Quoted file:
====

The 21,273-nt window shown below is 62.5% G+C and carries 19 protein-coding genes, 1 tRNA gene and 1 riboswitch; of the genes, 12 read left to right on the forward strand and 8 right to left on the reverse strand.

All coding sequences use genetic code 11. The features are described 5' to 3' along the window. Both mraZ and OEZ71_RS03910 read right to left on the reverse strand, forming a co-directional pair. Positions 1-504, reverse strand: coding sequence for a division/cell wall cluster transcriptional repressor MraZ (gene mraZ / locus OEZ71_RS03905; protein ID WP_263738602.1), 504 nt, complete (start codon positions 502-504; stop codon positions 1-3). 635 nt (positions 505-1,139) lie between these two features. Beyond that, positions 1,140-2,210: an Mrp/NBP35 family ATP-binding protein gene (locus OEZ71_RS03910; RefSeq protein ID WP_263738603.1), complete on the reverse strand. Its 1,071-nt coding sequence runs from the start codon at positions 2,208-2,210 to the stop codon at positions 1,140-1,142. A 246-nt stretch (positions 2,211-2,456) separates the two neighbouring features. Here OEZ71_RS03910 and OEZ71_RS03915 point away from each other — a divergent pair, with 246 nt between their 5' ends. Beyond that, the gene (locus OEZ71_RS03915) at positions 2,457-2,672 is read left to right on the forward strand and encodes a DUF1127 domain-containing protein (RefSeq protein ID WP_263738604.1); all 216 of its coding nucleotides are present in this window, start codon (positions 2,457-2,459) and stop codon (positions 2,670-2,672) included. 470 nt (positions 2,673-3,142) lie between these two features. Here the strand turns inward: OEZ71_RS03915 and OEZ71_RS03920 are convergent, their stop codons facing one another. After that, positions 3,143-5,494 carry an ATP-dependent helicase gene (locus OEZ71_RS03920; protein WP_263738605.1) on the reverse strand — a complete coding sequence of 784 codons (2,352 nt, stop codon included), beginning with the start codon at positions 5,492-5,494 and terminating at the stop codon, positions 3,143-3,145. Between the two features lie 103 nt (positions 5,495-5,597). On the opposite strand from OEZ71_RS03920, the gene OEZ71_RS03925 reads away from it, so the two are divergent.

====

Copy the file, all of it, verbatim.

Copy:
The 21,273-nt window shown below is 62.5% G+C and carries 19 protein-coding genes, 1 tRNA gene and 1 riboswitch; of the genes, 12 read left to right on the forward strand and 8 right to left on the reverse strand.

All coding sequences use genetic code 11. The features are described 5' to 3' along the window. Both mraZ and OEZ71_RS03910 read right to left on the reverse strand, forming a co-directional pair. Positions 1-504, reverse strand: coding sequence for a division/cell wall cluster transcriptional repressor MraZ (gene mraZ / locus OEZ71_RS03905; protein ID WP_263738602.1), 504 nt, complete (start codon positions 502-504; stop codon positions 1-3). 635 nt (positions 505-1,139) lie between these two features. Beyond that, positions 1,140-2,210: an Mrp/NBP35 family ATP-binding protein gene (locus OEZ71_RS03910; RefSeq protein ID WP_263738603.1), complete on the reverse strand. Its 1,071-nt coding sequence runs from the start codon at positions 2,208-2,210 to the stop codon at positions 1,140-1,142. A 246-nt stretch (positions 2,211-2,456) separates the two neighbouring features. Here OEZ71_RS03910 and OEZ71_RS03915 point away from each other — a divergent pair, with 246 nt between their 5' ends. Beyond that, the gene (locus OEZ71_RS03915) at positions 2,457-2,672 is read left to right on the forward strand and encodes a DUF1127 domain-containing protein (RefSeq protein ID WP_263738604.1); all 216 of its coding nucleotides are present in this window, start codon (positions 2,457-2,459) and stop codon (positions 2,670-2,672) included. 470 nt (positions 2,673-3,142) lie between these two features. Here the strand turns inward: OEZ71_RS03915 and OEZ71_RS03920 are convergent, their stop codons facing one another. After that, positions 3,143-5,494 carry an ATP-dependent helicase gene (locus OEZ71_RS03920; protein WP_263738605.1) on the reverse strand — a complete coding sequence of 784 codons (2,352 nt, stop codon included), beginning with the start codon at positions 5,492-5,494 and terminating at the stop codon, positions 3,143-3,145. Between the two features lie 103 nt (positions 5,495-5,597). On the opposite strand from OEZ71_RS03920, the gene OEZ71_RS03925 reads away from it, so the two are divergent.